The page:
Worse yet, doctors gave him no hope of ever flying again. His dream of flying, his all-consuming passion, lay shattered. Just like his body. Driven to despair, he hit rock bottom.
At that point, an Air Force chaplain and former pilot on two-week active reserve duty, walked into his hospital room unexpectedly. He talked to Kris of Jesus’ love for him. Slowly Kris opened up.
“In that hospital bed,” he says, “I asked Jesus Christ to be my Savior. A vision of Jesus on the cross flooded my mind. For the first time, I understood with my heart everything I knew about Jesus in my head. A deep warmth and wondrous love enveloped me. Then this rough, tough barroom-brawling fighter pilot began crying like a baby because I knew Jesus loved me. All my sins were forgiven, erased!”
From that point on, Kris Mineau began a rapid recovery. His doctors were amazed. Within a month, he was walking again, although with multiple casts and crutches. A year later, he relinquished his will and dreams completely to the Lord. Then he heard the words, “Welcome, home, my prodigal son.” Like the parable of the father and his prodigal son, Jesus embraced him: “For this my son was dead and is alive again; he was lost and is found” (Luke 15:24).
The healing of his shattered life began and he was ultimately made whole in spirit, soul, and body.
On August 28, 1974, the Air Force declared Mineau medically fit for flight status.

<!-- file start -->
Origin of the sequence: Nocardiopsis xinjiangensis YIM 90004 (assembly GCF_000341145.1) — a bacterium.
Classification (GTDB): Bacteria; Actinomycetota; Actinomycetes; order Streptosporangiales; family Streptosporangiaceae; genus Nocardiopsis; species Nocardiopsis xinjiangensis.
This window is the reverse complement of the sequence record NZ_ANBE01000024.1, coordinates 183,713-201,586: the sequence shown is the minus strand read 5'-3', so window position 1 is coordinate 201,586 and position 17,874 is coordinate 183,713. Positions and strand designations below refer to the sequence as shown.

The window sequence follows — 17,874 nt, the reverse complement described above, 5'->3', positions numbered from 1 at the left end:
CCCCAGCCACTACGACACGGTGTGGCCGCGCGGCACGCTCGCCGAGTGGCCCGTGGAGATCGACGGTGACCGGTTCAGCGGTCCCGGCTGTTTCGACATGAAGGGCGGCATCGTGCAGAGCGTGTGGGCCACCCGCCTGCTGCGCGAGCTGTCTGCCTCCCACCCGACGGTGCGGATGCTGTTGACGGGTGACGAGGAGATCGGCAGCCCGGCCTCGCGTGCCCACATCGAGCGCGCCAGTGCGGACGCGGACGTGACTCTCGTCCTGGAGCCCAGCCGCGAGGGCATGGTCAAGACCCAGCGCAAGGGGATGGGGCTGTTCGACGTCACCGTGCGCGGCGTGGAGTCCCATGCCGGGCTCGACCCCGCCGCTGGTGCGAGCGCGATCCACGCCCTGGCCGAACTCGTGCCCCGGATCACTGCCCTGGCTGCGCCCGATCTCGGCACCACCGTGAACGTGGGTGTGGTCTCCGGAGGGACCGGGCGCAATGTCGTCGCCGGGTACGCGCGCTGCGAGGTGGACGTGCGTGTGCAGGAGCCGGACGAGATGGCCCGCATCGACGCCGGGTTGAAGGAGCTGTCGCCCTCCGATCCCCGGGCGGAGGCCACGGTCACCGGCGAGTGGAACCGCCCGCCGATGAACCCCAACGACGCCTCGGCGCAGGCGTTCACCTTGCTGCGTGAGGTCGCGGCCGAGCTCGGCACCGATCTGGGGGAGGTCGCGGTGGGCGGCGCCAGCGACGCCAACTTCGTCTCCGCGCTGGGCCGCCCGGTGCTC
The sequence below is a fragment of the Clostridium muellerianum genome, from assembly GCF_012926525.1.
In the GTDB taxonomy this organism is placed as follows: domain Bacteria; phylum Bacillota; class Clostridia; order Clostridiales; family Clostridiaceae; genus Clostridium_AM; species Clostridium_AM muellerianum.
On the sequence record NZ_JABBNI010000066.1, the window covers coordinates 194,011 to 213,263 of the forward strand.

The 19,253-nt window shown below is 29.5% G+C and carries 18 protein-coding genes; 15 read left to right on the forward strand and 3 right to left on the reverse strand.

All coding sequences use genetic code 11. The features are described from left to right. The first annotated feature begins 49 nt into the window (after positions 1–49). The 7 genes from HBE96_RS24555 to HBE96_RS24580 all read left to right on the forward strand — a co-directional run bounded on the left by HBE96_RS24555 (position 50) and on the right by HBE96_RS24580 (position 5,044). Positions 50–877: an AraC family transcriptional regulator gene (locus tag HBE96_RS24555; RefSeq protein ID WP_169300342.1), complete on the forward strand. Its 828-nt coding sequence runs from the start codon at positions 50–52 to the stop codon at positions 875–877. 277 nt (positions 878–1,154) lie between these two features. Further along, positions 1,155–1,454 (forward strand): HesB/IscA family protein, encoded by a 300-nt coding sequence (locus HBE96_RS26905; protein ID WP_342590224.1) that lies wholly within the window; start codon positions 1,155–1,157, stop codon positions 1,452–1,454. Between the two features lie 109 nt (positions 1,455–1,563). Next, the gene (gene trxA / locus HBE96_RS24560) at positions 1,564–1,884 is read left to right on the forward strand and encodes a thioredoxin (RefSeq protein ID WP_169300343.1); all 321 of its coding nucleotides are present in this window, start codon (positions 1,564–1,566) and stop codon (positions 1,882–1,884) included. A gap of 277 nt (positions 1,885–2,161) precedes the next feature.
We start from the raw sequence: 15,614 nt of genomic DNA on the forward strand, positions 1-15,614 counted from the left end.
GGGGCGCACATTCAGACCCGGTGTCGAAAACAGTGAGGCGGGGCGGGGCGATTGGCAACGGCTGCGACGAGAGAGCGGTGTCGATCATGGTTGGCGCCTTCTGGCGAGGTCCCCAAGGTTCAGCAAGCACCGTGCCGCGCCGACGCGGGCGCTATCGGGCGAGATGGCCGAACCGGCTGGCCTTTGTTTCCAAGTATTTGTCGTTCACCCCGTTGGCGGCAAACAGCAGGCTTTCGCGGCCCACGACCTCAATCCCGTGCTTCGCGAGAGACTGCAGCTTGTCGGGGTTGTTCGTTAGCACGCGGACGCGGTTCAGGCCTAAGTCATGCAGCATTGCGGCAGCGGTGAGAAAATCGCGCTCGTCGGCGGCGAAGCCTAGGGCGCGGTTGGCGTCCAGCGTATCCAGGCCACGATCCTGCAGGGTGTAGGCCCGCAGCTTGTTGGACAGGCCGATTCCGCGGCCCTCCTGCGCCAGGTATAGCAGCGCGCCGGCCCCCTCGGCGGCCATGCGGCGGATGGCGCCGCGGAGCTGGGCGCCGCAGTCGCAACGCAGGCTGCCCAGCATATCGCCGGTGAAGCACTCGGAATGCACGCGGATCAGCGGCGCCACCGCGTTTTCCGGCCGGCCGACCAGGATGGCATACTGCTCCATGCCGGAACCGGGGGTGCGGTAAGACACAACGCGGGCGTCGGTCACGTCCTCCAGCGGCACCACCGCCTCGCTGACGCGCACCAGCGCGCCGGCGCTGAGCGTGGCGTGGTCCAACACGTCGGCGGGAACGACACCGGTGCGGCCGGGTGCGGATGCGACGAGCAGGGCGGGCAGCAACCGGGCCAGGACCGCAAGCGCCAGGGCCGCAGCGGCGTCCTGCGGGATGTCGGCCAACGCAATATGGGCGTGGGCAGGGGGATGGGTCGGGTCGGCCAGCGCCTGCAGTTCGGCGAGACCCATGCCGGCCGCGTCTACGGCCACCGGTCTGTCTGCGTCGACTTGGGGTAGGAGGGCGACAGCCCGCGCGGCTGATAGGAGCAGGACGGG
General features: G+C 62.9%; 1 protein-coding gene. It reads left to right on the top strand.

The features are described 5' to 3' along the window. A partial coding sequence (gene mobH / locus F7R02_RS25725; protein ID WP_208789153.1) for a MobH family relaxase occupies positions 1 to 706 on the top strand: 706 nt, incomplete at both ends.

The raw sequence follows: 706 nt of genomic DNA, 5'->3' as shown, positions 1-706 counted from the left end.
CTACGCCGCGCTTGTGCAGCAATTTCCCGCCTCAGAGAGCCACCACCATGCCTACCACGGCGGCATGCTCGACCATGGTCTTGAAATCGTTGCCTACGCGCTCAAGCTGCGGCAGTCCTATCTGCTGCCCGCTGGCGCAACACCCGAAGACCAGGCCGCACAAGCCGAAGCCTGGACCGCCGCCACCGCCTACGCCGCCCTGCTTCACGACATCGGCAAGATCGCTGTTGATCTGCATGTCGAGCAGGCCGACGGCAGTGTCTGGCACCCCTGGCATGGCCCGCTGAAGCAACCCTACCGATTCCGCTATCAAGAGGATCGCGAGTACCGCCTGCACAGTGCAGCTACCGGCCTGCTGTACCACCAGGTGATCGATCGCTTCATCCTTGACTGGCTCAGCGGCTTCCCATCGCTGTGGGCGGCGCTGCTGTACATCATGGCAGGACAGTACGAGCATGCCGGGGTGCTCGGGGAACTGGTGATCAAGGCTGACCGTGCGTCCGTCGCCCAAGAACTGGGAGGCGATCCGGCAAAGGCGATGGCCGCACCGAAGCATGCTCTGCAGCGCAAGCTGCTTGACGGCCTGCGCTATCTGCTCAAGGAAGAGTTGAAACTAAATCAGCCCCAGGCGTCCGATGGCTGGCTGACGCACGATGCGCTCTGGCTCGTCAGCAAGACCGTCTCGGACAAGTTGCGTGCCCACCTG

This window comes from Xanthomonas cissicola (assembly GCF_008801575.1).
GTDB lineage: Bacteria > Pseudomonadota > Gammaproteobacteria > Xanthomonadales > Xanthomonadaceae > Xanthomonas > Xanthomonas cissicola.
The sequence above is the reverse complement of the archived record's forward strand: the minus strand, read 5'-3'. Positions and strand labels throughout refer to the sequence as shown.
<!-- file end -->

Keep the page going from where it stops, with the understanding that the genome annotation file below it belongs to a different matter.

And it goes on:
On January 1, 1975, Kris Mineau returned to active duty as a pilot.
Six years to the day after his crash, he climbed into a T-38 supersonic trainer. Like “déjà vu,” it was again Tuesday, March 25, with 4:30 p.m. take-off. The T-38’s tail number was 898, the same as the F-4C that crashed.
At the start of the seventh year after his crash, his new life began.
“Wild Weasels”—suicide missions
For five years, Mineau flew the F-15 Eagle, one of the world’s most formidable interceptor fighters, capable of speed Mach 2.5 (1,875 mph).
A second close call with death came in 1984, while serving as F-15 Eagle instructor pilot and squadron commander. Shortly after take-off, a violent engine explosion tore the Eagle apart. Again he called out to the Lord for help. Instantly, the molten mass of engine debris fell out. With flames extinguished, he maneuvered the jet to the runway and awaiting fire trucks.
Later promoted to Colonel and deputy commander for the maintenance group of three squadrons, Mineau spent two years flying the highly sophisticated supersonic jet, the F-4G Weasel, reminiscent of the “Wild Weasels” that flew in suicide missions in Vietnam. Armed with anti-radar missiles for “hunter-killer” operations, the Weasel “trolled” for enemy surface-to-air missile (SAM) sites, waited for the SAM to launch, attacked, then guided bombers to finish the job—before veering off sharply. They called this “dancing with the SAMs.”
The eagle soars to new heights
After retiring from the military in 1992, Mineau served three years in Saudi Arabia under a USAF contract to build F-15 air bases. Then his career took a sharp turn. The U.S. Air Force Academy graduate, with a master’s in aeronautical engineering was called to the ministry.
He graduated from Gordon-Conwell Theological Seminary and became a pastor. Today he is president of the Massachusetts Family Institute, a public policy organization where he serves on the frontlines in the battle to strengthen and protect the traditional family.
The Eagle has landed.